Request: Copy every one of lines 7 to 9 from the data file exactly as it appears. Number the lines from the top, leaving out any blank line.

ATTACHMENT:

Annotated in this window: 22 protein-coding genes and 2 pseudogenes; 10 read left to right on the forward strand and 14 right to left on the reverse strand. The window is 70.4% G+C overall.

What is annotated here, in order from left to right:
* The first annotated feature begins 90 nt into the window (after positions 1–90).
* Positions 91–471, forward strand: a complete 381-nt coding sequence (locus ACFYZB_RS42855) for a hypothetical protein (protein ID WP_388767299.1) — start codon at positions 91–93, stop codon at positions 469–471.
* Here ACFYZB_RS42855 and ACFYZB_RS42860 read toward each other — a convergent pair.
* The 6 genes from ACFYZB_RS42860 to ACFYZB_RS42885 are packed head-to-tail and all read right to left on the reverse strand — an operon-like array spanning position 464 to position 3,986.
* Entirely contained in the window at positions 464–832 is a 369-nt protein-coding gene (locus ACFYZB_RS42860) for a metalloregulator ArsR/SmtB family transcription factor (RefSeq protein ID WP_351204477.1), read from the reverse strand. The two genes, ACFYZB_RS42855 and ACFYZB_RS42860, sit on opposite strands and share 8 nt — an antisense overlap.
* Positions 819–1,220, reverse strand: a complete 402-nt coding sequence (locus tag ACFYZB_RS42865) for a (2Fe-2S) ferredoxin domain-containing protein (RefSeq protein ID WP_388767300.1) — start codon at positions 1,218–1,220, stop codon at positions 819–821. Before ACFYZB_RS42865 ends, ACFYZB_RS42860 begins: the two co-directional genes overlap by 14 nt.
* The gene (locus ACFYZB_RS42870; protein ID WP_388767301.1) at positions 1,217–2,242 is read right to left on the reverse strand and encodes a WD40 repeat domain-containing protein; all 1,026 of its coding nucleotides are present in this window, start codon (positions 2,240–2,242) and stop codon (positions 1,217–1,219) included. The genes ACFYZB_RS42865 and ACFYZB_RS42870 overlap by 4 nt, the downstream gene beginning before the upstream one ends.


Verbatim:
* Entirely contained in the window at positions 464–832 is a 369-nt protein-coding gene (locus ACFYZB_RS42860) for a metalloregulator ArsR/SmtB family transcription factor (RefSeq protein ID WP_351204477.1), read from the reverse strand. The two genes, ACFYZB_RS42855 and ACFYZB_RS42860, sit on opposite strands and share 8 nt — an antisense overlap.
* Positions 819–1,220, reverse strand: a complete 402-nt coding sequence (locus tag ACFYZB_RS42865) for a (2Fe-2S) ferredoxin domain-containing protein (RefSeq protein ID WP_388767300.1) — start codon at positions 1,218–1,220, stop codon at positions 819–821. Before ACFYZB_RS42865 ends, ACFYZB_RS42860 begins: the two co-directional genes overlap by 14 nt.
* The gene (locus ACFYZB_RS42870; protein ID WP_388767301.1) at positions 1,217–2,242 is read right to left on the reverse strand and encodes a WD40 repeat domain-containing protein; all 1,026 of its coding nucleotides are present in this window, start codon (positions 2,240–2,242) and stop codon (positions 1,217–1,219) included. The genes ACFYZB_RS42865 and ACFYZB_RS42870 overlap by 4 nt, the downstream gene beginning before the upstream one ends.